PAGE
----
Synthetic fertilizers work faster than organic fertilizers to feed your lawn to provide fast and visible results, but as your grass continues to depend on this synthetic fertilizer to provide a quick fix for nutrients when you don’t use it your lawn will struggle.

However, when you use organic fertilizer to feed and support your soil, you can even skip or delay an application, but your grass will still be green, resilient, and strong because your soil is healthy.

Synthetic fertilizers have a chemical composition that will most likely burn your grass if over-applied. To avoid this, you should follow the instructions on the packaging bag and ensure you water your lawn properly then spread the fertilizer early in the evening on a cool day. Make sure to evenly cover the surface with fertilizer. If you apply fertilizer on a hot sunny day, you can burn your dry lawn. Even organic fertilizer is not without its risk of burning.

The best time to apply fertilizer on your lawn is 4 times annually, but your fertilizing schedule may vary depending on the climate and type of grass, but you should spread lawn fertilizer during early and late spring and also early and late fall.

You might need to apply synthetic fertilizer for more than 4 times a year. You must water your lawn a day or two after application for both types of fertilizers. Wait for 24 hours before letting your kids and pets play on the fertilized lawn, but you don’t have to wait if you’re using organic fertilizer.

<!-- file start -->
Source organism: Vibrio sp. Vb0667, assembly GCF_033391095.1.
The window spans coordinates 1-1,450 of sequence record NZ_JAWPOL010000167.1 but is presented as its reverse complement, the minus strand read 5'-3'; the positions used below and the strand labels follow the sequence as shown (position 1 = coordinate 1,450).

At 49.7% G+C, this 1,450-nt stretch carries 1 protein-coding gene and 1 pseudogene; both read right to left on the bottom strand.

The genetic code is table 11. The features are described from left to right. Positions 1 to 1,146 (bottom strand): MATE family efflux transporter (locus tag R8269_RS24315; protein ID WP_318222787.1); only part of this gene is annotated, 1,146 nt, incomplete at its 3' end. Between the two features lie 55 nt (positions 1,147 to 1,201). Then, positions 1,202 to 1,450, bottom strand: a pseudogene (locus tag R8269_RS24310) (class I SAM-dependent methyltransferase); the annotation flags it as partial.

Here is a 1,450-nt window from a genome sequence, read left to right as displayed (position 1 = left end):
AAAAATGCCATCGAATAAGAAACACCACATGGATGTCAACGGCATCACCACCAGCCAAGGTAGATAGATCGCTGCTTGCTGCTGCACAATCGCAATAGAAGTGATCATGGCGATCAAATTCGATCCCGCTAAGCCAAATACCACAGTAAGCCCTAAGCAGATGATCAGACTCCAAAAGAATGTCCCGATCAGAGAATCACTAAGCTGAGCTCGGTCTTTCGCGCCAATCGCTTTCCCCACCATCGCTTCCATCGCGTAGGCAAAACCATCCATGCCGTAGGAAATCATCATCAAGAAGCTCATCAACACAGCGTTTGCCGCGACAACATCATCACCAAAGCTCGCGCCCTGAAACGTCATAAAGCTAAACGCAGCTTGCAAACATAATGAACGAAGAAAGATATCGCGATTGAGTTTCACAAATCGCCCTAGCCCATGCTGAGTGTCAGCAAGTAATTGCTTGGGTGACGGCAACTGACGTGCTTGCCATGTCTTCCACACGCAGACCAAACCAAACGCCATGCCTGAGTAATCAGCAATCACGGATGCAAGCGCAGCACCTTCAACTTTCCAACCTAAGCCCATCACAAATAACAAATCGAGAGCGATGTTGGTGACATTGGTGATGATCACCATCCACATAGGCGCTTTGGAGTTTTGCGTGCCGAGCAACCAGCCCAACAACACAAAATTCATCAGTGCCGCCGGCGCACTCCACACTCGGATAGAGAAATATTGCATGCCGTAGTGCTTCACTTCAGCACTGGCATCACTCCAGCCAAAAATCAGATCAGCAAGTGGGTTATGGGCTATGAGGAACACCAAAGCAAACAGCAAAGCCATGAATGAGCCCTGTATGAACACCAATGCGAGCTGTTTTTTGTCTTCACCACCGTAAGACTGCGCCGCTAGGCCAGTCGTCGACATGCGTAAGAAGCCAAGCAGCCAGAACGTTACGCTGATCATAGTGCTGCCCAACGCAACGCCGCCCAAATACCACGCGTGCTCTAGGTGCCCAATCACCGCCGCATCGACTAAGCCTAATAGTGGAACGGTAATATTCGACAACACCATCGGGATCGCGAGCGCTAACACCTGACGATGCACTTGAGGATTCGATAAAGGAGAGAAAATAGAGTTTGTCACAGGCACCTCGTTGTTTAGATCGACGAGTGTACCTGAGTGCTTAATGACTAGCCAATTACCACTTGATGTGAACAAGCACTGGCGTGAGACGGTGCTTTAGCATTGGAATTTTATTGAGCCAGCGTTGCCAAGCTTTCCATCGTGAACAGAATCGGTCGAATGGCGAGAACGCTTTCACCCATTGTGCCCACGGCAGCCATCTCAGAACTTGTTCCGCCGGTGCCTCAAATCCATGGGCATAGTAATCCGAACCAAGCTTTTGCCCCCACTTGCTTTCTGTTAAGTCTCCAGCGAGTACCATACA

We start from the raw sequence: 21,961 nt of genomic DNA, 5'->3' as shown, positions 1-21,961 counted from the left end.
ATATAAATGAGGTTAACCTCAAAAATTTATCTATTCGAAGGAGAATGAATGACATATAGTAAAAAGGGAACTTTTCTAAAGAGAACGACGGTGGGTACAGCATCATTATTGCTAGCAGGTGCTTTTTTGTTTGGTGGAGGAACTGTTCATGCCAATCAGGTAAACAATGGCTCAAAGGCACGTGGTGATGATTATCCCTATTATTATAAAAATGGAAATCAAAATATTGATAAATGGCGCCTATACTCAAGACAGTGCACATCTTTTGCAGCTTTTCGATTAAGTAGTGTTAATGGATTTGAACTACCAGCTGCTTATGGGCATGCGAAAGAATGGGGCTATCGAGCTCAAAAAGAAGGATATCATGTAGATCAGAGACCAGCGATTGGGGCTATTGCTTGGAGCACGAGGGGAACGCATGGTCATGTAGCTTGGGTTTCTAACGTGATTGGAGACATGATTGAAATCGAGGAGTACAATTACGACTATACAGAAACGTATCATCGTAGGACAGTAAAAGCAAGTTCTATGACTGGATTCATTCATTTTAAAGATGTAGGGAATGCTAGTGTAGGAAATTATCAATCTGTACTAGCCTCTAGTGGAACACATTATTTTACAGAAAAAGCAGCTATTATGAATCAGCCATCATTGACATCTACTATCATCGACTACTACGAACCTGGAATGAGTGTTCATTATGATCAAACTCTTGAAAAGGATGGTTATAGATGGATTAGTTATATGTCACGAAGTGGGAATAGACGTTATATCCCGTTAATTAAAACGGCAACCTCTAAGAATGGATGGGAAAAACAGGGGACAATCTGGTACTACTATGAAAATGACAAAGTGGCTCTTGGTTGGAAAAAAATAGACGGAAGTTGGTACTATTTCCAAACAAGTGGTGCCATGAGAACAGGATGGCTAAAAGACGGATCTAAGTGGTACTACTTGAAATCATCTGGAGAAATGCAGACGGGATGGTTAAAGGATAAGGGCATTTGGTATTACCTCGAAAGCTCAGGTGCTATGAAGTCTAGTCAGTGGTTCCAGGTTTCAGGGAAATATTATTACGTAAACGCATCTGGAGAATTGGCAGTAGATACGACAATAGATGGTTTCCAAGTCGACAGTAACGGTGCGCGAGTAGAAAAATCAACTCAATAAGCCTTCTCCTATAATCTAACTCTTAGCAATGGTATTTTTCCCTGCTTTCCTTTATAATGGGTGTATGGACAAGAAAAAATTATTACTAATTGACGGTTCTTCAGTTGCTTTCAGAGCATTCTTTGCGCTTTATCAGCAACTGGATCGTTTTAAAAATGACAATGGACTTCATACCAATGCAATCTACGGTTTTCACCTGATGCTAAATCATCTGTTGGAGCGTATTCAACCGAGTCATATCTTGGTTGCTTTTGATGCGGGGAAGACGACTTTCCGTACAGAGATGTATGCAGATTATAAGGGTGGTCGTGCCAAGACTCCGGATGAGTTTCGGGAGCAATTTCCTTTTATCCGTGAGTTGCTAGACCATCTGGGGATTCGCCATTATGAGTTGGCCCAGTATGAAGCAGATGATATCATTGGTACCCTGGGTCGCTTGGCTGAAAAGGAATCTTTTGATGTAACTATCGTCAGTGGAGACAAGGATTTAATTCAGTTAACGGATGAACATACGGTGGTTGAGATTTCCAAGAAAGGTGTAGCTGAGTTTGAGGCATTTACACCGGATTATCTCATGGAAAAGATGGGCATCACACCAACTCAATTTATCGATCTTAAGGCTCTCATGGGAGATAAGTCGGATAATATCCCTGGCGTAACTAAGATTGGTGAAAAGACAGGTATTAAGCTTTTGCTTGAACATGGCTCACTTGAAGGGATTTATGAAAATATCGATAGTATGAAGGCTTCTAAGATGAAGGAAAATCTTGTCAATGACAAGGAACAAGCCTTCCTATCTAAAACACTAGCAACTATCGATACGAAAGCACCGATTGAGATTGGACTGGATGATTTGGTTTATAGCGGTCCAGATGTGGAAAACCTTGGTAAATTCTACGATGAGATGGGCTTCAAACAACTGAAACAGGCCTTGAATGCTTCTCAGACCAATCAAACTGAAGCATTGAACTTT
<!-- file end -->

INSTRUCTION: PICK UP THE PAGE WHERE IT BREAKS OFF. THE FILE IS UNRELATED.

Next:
Best time to apply fertilizer

Type of lawn grass

Grass-type

Season

When to apply fertilizer

Warm-season grasses

Bermuda, centipede, and Zoysia

Early spring( February to early April)

Apply a low nitrogen fertilizer (ratio of 0-0-7) and a pre-emergent from Feb to early March to prevent weed germination.

Spring ( late April to May)

When grass is green and out of dormancy, apply 5-10-30 plus iron with less nitrogen for centipede grass and 16-4-8 plus iron for Bermuda and Zoysia.

Use an organic humus compost as a top-dress as your first fertilizer application for the year.

Mid-summer (June to August)

Apply 16-4-8 plus iron as your final fertilizer application

Fall and winter ( September to January)

Omit fertilizer

Cool-season grasses

Tall fescue

Winter (December to early February)

Before spring apply one application of 16-4-8 plus iron

Early spring ( late February to March)

Apply feed fertilizer ratio of 0-0-7 and low nitrogen weed to prevent weed germination.

Spring ( April to August)

Don’t fertilize, apply fungicide once at night when its 60 degrees F or above.

Fall ( late September to November)

When the temperatures have cooled apply 16-4-8- plus iron.

In October top-dress with organic humus compost.

If you’re overseeding apply 5-10-30 plus iron to the newly seeded area.

Conclusion

Choosing the right fertilizer for your needs will go a long way in helping you to achieve the goals set for your lawn or garden. Whichever type of fertilizer you use, always use it correctly to avoid burning your grass or plants because of over-fertilizing.